A heated exchange between visitor Dave Link and Ald. Bill Hayes focused on the decision to remove a 10-foot section of damaged sidewalk on Macoupin Street. Link appeared before the council to again comment about residents parking on sidewalks in the residential area of Macoupin Street.
“I’ve been here I don’t know how many months complaining about people parking on the sidewalk,” Link said. He said police finally responded to his complaints and the behavior temporarily stopped. However, he said, residents have again begun parking vehicles on sidewalks.
Link complained about the removal of a section of sidewalk on Macoupin Street, alleging city officials decided it was easier to remove the sidewalk rather than stop people from parking on them.
A clearly perturbed Ald. Hayes said the damaged sidewalk was removed to accommodate a disabled person who could not navigate the broken walkway.
“Why didn’t you fix it?” Link wanted to know.
Hayes responded that Link allegedly has an unlicensed truck behind his business with weeds growing around it in violation of city ordinance.
The exchange eventually was ended by the Mayor calling for order.
After the argument, Fisher said that people parking on the boulevard is an issue the city should take seriously and should address.
“We need to give some thought to it,” Fisher said. “It impacts our drainage. It’s something we need to take seriously.”
Council members also heard from Bill Bruhn who thanked the Street Department and Mayor Hicks for responding to his complaint about a ditch at his residence damaged by the water infrastructure project. He also criticized city aldermen for failing to respond to his concerns previously.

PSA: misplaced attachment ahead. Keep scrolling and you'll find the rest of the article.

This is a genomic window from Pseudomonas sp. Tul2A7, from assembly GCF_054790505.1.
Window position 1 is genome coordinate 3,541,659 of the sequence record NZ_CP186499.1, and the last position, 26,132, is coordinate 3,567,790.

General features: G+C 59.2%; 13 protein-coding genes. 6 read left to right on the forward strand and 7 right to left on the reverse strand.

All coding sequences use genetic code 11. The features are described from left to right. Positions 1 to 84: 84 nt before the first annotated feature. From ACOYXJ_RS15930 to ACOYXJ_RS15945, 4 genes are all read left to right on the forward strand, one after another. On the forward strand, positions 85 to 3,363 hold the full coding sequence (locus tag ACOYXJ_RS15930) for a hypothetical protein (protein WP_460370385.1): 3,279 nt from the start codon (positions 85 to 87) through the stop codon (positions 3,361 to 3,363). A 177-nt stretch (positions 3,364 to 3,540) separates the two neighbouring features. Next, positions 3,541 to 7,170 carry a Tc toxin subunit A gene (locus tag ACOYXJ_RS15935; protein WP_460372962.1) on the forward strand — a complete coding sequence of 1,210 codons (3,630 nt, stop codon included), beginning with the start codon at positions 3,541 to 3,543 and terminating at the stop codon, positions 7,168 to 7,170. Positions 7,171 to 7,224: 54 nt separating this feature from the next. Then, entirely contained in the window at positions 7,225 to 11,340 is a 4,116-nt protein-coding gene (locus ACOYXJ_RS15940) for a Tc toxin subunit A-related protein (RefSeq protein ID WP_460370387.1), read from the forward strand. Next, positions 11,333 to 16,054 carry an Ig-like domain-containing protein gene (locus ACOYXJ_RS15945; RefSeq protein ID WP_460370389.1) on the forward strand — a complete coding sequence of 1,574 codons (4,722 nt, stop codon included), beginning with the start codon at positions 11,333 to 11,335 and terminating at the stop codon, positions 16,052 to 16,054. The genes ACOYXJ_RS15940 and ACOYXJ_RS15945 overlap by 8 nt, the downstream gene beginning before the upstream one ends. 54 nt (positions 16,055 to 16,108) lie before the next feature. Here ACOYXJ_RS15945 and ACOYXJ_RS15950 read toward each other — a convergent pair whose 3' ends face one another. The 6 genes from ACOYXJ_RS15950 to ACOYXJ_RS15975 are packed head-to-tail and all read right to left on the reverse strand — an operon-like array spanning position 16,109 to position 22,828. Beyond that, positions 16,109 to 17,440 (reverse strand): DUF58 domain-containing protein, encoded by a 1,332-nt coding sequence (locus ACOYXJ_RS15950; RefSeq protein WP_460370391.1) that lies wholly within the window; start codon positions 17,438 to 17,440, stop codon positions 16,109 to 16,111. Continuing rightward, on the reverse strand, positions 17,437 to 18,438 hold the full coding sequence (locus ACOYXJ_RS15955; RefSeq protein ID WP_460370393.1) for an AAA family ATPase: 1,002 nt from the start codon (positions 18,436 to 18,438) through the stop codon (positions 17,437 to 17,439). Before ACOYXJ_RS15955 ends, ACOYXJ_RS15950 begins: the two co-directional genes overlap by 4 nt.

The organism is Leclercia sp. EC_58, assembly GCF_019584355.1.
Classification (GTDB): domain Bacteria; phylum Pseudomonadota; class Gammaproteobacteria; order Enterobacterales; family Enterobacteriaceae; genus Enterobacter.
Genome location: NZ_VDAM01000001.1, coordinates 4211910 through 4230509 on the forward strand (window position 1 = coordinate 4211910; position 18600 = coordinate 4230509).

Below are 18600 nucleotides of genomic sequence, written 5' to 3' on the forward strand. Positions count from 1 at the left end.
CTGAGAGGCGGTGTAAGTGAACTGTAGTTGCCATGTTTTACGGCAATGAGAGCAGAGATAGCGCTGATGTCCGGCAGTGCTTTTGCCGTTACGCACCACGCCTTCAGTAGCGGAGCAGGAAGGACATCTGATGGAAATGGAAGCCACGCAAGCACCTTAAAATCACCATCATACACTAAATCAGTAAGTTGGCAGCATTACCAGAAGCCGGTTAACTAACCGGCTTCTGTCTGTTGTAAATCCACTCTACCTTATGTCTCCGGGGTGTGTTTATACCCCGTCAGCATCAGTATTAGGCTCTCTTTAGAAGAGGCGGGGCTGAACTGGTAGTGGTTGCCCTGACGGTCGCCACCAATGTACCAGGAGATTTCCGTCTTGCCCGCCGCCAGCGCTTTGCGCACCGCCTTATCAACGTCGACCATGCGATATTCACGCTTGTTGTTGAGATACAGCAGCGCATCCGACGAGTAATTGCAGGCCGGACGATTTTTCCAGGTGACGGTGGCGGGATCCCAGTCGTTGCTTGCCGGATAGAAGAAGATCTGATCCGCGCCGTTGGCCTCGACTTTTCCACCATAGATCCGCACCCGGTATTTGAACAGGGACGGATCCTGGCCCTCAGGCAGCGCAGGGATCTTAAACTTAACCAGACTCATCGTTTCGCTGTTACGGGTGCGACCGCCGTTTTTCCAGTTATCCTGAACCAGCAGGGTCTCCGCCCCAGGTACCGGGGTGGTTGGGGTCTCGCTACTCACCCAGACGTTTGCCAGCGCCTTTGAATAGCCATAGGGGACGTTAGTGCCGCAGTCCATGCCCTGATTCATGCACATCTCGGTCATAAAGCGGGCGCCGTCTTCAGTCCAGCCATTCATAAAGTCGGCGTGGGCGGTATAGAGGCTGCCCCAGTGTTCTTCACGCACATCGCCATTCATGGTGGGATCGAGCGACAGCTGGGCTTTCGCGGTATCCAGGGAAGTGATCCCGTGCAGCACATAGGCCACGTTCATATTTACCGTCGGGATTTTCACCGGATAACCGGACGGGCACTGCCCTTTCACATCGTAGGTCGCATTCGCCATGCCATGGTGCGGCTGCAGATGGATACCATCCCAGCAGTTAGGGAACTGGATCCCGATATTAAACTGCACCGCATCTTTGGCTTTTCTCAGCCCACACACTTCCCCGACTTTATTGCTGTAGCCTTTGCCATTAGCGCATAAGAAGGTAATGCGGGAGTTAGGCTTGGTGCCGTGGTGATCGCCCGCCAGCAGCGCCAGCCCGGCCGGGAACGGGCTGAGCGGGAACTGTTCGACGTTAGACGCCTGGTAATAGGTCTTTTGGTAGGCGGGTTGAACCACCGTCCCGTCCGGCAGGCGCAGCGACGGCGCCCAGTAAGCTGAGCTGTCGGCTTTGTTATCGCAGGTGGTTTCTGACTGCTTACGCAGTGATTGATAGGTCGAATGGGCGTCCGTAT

“I got more done in an afternoon (talking to Hicks) than I got done in three years,” Bruhn said. “I fell in the ditch once and my grandson fell in it. There are several of you who knew it was a hazard.”
The council referred to the city attorney a request from Justin Hagen to vacate a portion of Biddle Street behind his residence in the 400 block of Diana Drive. Hagen said he and his neighbor have maintained the unused portion of the street for several years.
Later in the meeting, the council voted to refer the issue to City Attorney Rick Verticchio to determine if vacating the street is prudent and possible.
In other action, the council:
- Declared 515 Frey Street a public nuisance.
- Authorized Dave Pickett to attend an Illinois Rural Water Association conference later this month.
- Approved a resolution to reimburse the city $4,988 from the Tax Increment Finance Fund for landscaping work done. By Patrick’s Landscaping.
- Approved a resolution to pay Schuette Design $2,800 from the TIF fund for work Dennis Schuete completed on analyzing the possibility of moving the Police Department into space at the Civic Center vacated by the Gillespie Fire Department.
- Approved payment resolutions for $3,925 to Wells Fargo Vender Financial, $2,689 to Curry and Associates Engineers and $1,318 to Sunbelt Rentals.